2018-06-24

Know The Alternative Medicine Jargon

"...One of my favourite essays describes some of the tactics used by SCAM advocates to promote their services.
Treat a non-existent condition: There’s nothing better than treating a condition the patient doesn’t even have. From the chiropractor’s subluxation to the acupuncturist’s chi blockage, these diagnoses are made up by the practitioner, and have no basis in reality.
Maintenance treatment: Persuade the patient who is healthy that they need “maintenance” treatments to stay healthy, such as IV vitamin infusions or the chiropractor recommending regular adjustments for spinal alignment. To the worried well, this may sound attractive, but it isn’t based on any objective benefit.
Things must get worse before they get better: Patients may feel nothing, or even worse, after a SCAM treatment. Practitioners may describe this as a “healing crisis”, an imaginary phenomena. In the case of conditions that are chronic or wax and wane, the practitioner can attribute worsening to the “healing crisis” and claim any improvement as evidence of effectiveness.
A cure takes a long time: To continue SCAM treatments despite a lack of any improvement is hard to justify on medical grounds, but practitioners make this claim routinely.
The problem is due to conventional medicine: With a nod to the conspiracy theories that are endemic to SCAM, problems are often blamed on conventional medicine. You see this routinely in harms or circumstances attributed to therapies like vaccines.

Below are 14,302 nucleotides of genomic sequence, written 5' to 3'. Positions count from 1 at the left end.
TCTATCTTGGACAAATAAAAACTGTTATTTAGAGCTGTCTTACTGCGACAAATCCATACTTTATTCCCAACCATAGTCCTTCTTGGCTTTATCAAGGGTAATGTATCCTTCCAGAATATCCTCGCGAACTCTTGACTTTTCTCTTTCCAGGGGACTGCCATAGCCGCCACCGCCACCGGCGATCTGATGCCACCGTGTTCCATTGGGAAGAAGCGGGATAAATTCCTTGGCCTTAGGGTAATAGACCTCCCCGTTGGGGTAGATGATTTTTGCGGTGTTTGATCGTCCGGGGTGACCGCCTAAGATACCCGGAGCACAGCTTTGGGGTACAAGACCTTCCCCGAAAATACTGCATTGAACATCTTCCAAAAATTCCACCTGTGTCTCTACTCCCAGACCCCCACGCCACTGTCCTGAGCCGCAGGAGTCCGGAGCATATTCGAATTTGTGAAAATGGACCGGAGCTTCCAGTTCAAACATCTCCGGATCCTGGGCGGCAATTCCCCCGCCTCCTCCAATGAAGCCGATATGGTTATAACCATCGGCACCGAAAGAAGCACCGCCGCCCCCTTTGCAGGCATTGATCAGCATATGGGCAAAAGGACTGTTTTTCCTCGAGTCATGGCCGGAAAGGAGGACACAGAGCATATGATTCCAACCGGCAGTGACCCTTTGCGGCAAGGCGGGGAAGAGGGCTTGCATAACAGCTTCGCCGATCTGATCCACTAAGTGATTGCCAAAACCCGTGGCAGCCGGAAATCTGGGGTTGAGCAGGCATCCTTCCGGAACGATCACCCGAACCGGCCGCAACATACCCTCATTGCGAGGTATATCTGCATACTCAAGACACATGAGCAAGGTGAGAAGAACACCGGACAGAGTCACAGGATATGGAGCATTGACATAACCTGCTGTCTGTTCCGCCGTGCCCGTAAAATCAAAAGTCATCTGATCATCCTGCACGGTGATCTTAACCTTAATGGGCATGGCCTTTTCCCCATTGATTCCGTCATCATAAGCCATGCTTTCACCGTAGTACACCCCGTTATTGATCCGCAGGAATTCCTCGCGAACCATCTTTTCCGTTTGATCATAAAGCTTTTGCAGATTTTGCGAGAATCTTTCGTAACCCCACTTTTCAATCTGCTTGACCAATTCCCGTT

Detox: A marketing slogan and not an actual treatmentCAM proponents claim detox will rid the bodyof non-specified “toxins” that conventional medicine fails to acknowledge or treat.
The test of time: Some SCAMs have been around for hundreds of years (or more). SCAM advocates point to this long history of use as evidence of safety and effectiveness. Ernst points to bloodletting as a treatment with a long history of use that was appropriately discarded when the human body became better understood.
Energy: Energy is one of those terms that means whatever the SCAM practitioner wants it to mean, but it’s usually a proxy for “vital force“. Energy just sounds more scientific. While vitalism has been discarded by science-based medicine, it’s at the root of many SCAMs, like naturopathy.
Stimulating the immune system: Demonstrating rather startling ignorance of immunity, SCAM“stimulation” is a placebo. Moreover, it’s probably something we wouldn’t want to do, if we could."